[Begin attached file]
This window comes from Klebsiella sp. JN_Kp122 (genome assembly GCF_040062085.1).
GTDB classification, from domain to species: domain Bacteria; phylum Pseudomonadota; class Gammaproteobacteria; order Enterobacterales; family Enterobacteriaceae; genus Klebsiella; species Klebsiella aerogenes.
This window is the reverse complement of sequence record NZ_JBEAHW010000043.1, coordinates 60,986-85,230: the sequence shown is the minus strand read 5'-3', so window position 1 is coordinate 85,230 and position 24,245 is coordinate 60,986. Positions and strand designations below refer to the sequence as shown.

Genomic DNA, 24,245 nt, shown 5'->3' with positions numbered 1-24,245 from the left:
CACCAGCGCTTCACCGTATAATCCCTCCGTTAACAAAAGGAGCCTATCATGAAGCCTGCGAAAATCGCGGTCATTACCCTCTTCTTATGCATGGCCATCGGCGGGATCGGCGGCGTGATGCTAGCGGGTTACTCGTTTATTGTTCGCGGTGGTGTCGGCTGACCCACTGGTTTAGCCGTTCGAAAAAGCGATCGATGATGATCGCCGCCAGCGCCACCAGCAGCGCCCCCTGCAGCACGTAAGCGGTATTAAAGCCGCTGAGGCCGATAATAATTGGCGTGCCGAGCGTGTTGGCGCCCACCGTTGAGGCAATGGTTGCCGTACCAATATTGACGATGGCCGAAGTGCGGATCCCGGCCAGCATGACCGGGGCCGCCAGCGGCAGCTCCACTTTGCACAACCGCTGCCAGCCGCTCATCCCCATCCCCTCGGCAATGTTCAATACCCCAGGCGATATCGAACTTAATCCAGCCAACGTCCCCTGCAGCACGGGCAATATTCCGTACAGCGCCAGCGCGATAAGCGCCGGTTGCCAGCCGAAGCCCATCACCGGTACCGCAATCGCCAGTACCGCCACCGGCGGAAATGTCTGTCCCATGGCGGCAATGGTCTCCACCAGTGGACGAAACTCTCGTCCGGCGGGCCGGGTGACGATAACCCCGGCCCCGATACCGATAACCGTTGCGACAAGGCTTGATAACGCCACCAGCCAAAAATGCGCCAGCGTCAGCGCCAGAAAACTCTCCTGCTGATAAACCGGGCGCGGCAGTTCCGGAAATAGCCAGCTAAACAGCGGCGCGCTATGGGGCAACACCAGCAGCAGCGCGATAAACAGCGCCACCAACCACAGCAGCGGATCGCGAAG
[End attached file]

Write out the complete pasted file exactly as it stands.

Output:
This window comes from Klebsiella sp. JN_Kp122 (genome assembly GCF_040062085.1).
GTDB classification, from domain to species: domain Bacteria; phylum Pseudomonadota; class Gammaproteobacteria; order Enterobacterales; family Enterobacteriaceae; genus Klebsiella; species Klebsiella aerogenes.
This window is the reverse complement of sequence record NZ_JBEAHW010000043.1, coordinates 60,986-85,230: the sequence shown is the minus strand read 5'-3', so window position 1 is coordinate 85,230 and position 24,245 is coordinate 60,986. Positions and strand designations below refer to the sequence as shown.

Genomic DNA, 24,245 nt, shown 5'->3' with positions numbered 1-24,245 from the left:
CACCAGCGCTTCACCGTATAATCCCTCCGTTAACAAAAGGAGCCTATCATGAAGCCTGCGAAAATCGCGGTCATTACCCTCTTCTTATGCATGGCCATCGGCGGGATCGGCGGCGTGATGCTAGCGGGTTACTCGTTTATTGTTCGCGGTGGTGTCGGCTGACCCACTGGTTTAGCCGTTCGAAAAAGCGATCGATGATGATCGCCGCCAGCGCCACCAGCAGCGCCCCCTGCAGCACGTAAGCGGTATTAAAGCCGCTGAGGCCGATAATAATTGGCGTGCCGAGCGTGTTGGCGCCCACCGTTGAGGCAATGGTTGCCGTACCAATATTGACGATGGCCGAAGTGCGGATCCCGGCCAGCATGACCGGGGCCGCCAGCGGCAGCTCCACTTTGCACAACCGCTGCCAGCCGCTCATCCCCATCCCCTCGGCAATGTTCAATACCCCAGGCGATATCGAACTTAATCCAGCCAACGTCCCCTGCAGCACGGGCAATATTCCGTACAGCGCCAGCGCGATAAGCGCCGGTTGCCAGCCGAAGCCCATCACCGGTACCGCAATCGCCAGTACCGCCACCGGCGGAAATGTCTGTCCCATGGCGGCAATGGTCTCCACCAGTGGACGAAACTCTCGTCCGGCGGGCCGGGTGACGATAACCCCGGCCCCGATACCGATAACCGTTGCGACAAGGCTTGATAACGCCACCAGCCAAAAATGCGCCAGCGTCAGCGCCAGAAAACTCTCCTGCTGATAAACCGGGCGCGGCAGTTCCGGAAATAGCCAGCTAAACAGCGGCGCGCTATGGGGCAACACCAGCAGCAGCGCGATAAACAGCGCCACCAACCACAGCAGCGGATCGCGAAG